You'll get used to it.
I believe it is my quirky logic that makes me so darn lovable, but I'll let you decide.
Being a stay at home mom, there are times, no matter the size of the house, where it feels like the walls are closing in on me. I didn't discover this phobia about myself until I became a mommy. So, in an effort to battle against claustrophobia and (ahem) the bulge, I decided today Kaden, Myla, and I would WALK 1.5 miles to pick up Landon from school. At the time it didn't sound too far, and I'd done it on my bike at least 8.5 times. In theory it was a great idea.
However, in my haste to collect the kids and deposit them semi-properly in our double stroller, I forgot I didn't put on socks before I put on my shoes. I was about to the half way point of our journey when both of my pinky toes started to feel sore. There wasn't enough time to go back and get the car at this point as I was already running late. So, on I went. The further I got, the more hobble my gait acquired. I am sure our arrival scene was probably something straight out of a parenting comedy.
I collected Landon, placed him haphazardly on the stroller handle bars and together we began our journey back home. I walked as far as I could, (which wasn't far at all) before I took off my shoes. I was the proud owner of two new blisters, one for each foot.
I took a look at the sidewalk ahead of me. Luckily, Maricopa keeps their sidewalks fairly maintained and clean, and I couldn't see so much as a rock in our path. At this point two little Tasha's appeared, one on each shoulder. Their conversation went something like this:
Left Shoulder: "Look, the path is clear almost as far as you can see, why not just leave your shoes off?"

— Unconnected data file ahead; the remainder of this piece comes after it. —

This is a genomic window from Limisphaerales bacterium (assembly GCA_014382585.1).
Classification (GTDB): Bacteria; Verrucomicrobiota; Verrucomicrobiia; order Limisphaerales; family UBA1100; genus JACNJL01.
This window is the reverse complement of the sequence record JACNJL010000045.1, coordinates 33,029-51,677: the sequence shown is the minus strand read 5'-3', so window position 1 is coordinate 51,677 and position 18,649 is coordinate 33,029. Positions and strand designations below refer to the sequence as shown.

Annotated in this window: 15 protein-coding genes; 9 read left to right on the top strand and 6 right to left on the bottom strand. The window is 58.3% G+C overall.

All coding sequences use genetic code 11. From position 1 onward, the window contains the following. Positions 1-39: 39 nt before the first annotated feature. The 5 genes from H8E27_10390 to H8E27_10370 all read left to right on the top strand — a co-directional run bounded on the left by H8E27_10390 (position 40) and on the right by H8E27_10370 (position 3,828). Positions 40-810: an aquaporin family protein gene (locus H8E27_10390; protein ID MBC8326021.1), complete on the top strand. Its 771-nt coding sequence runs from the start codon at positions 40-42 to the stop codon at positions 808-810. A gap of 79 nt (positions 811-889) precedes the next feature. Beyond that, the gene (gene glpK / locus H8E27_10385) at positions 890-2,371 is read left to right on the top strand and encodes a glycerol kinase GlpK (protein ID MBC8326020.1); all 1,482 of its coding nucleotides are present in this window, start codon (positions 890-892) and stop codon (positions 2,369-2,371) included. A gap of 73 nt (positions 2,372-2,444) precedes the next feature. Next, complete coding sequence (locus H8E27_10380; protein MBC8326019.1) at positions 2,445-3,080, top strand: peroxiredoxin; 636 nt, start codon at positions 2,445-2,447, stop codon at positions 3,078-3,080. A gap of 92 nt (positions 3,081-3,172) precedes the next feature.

Right Shoulder: "But that's gross."
Left Shoulder: "Nuh-uh! How is that gross?"
Right Shoulder: "You don't just walk bare foot in public! What would people think?! Besides, you don't know what is on the side walk You could step in microscopic dog poop!"
Left Shoulder: "But it would hurt so much less to ditch these shoes! And besides, it'll give drivers by something they haven't seen before, a mother walking her kids barefoot. I can always wash my feet."
Right Shoulder: "No contest."
Left Shoulder: "I thought so."
And so, my left side won, and I'm glad it did. Walking barefoot was somehow freeing, reminiscent of being a kid again. The kids thought it was hilarious, especially when we had to sprint across the streets, and I got more than one weird look from passerby's, but I didn't care because I was no longer in pain.
It got me thinking. How many times do we feel obligated to do things a certain way, just because it is mainstream, only it makes us miserable? It's true there are certain things that are inevitable in life, i.e.; jobs, bills, school, dentists, but how much pain do we put in our own way?
I encourage you to take off your shoes, let yourself go, and forget about mainstream. In the end, who's going to remember that you played by all the rules anyway? That's my part of my nugget of wisdom for the day...the other part is, "Don't Walk Around the Duck Pond Barefoot with Your Head in the Clouds." ...another lesson I learned today, though I will save that story for another time.